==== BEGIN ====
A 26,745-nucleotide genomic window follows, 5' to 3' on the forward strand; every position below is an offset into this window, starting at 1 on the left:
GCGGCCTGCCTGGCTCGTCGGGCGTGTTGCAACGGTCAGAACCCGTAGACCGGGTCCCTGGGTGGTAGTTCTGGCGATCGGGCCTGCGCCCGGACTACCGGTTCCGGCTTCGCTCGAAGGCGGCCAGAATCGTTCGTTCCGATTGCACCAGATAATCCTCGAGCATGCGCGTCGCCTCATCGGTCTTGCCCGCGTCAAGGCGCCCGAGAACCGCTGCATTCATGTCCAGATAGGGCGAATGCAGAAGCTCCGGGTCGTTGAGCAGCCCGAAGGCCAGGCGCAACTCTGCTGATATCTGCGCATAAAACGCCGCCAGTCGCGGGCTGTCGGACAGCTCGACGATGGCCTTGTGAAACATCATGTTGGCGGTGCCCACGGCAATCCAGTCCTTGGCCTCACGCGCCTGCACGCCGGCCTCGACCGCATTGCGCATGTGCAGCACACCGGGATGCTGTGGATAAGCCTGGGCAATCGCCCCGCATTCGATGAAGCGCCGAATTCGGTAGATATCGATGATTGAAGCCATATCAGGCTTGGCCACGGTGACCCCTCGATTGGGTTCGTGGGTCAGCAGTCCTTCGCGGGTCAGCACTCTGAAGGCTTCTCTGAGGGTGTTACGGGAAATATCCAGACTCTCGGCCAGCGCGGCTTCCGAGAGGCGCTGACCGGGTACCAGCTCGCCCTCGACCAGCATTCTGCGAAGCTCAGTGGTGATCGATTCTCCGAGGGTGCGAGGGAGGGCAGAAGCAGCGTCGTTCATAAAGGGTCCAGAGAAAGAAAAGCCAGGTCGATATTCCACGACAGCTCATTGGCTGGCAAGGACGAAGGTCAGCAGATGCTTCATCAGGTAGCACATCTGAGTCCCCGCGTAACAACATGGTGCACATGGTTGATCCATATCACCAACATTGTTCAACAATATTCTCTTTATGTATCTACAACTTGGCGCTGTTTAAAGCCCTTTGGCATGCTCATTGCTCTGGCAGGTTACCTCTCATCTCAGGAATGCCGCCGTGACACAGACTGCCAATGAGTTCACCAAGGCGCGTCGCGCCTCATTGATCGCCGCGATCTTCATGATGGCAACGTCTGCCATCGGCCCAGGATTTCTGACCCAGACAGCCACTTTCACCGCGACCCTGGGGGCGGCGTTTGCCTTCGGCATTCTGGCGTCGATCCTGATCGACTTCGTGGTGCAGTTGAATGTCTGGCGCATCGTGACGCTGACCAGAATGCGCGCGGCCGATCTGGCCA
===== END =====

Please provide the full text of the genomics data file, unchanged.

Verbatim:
A 26,745-nucleotide genomic window follows, 5' to 3' on the forward strand; every position below is an offset into this window, starting at 1 on the left:
GCGGCCTGCCTGGCTCGTCGGGCGTGTTGCAACGGTCAGAACCCGTAGACCGGGTCCCTGGGTGGTAGTTCTGGCGATCGGGCCTGCGCCCGGACTACCGGTTCCGGCTTCGCTCGAAGGCGGCCAGAATCGTTCGTTCCGATTGCACCAGATAATCCTCGAGCATGCGCGTCGCCTCATCGGTCTTGCCCGCGTCAAGGCGCCCGAGAACCGCTGCATTCATGTCCAGATAGGGCGAATGCAGAAGCTCCGGGTCGTTGAGCAGCCCGAAGGCCAGGCGCAACTCTGCTGATATCTGCGCATAAAACGCCGCCAGTCGCGGGCTGTCGGACAGCTCGACGATGGCCTTGTGAAACATCATGTTGGCGGTGCCCACGGCAATCCAGTCCTTGGCCTCACGCGCCTGCACGCCGGCCTCGACCGCATTGCGCATGTGCAGCACACCGGGATGCTGTGGATAAGCCTGGGCAATCGCCCCGCATTCGATGAAGCGCCGAATTCGGTAGATATCGATGATTGAAGCCATATCAGGCTTGGCCACGGTGACCCCTCGATTGGGTTCGTGGGTCAGCAGTCCTTCGCGGGTCAGCACTCTGAAGGCTTCTCTGAGGGTGTTACGGGAAATATCCAGACTCTCGGCCAGCGCGGCTTCCGAGAGGCGCTGACCGGGTACCAGCTCGCCCTCGACCAGCATTCTGCGAAGCTCAGTGGTGATCGATTCTCCGAGGGTGCGAGGGAGGGCAGAAGCAGCGTCGTTCATAAAGGGTCCAGAGAAAGAAAAGCCAGGTCGATATTCCACGACAGCTCATTGGCTGGCAAGGACGAAGGTCAGCAGATGCTTCATCAGGTAGCACATCTGAGTCCCCGCGTAACAACATGGTGCACATGGTTGATCCATATCACCAACATTGTTCAACAATATTCTCTTTATGTATCTACAACTTGGCGCTGTTTAAAGCCCTTTGGCATGCTCATTGCTCTGGCAGGTTACCTCTCATCTCAGGAATGCCGCCGTGACACAGACTGCCAATGAGTTCACCAAGGCGCGTCGCGCCTCATTGATCGCCGCGATCTTCATGATGGCAACGTCTGCCATCGGCCCAGGATTTCTGACCCAGACAGCCACTTTCACCGCGACCCTGGGGGCGGCGTTTGCCTTCGGCATTCTGGCGTCGATCCTGATCGACTTCGTGGTGCAGTTGAATGTCTGGCGCATCGTGACGCTGACCAGAATGCGCGCGGCCGATCTGGCCA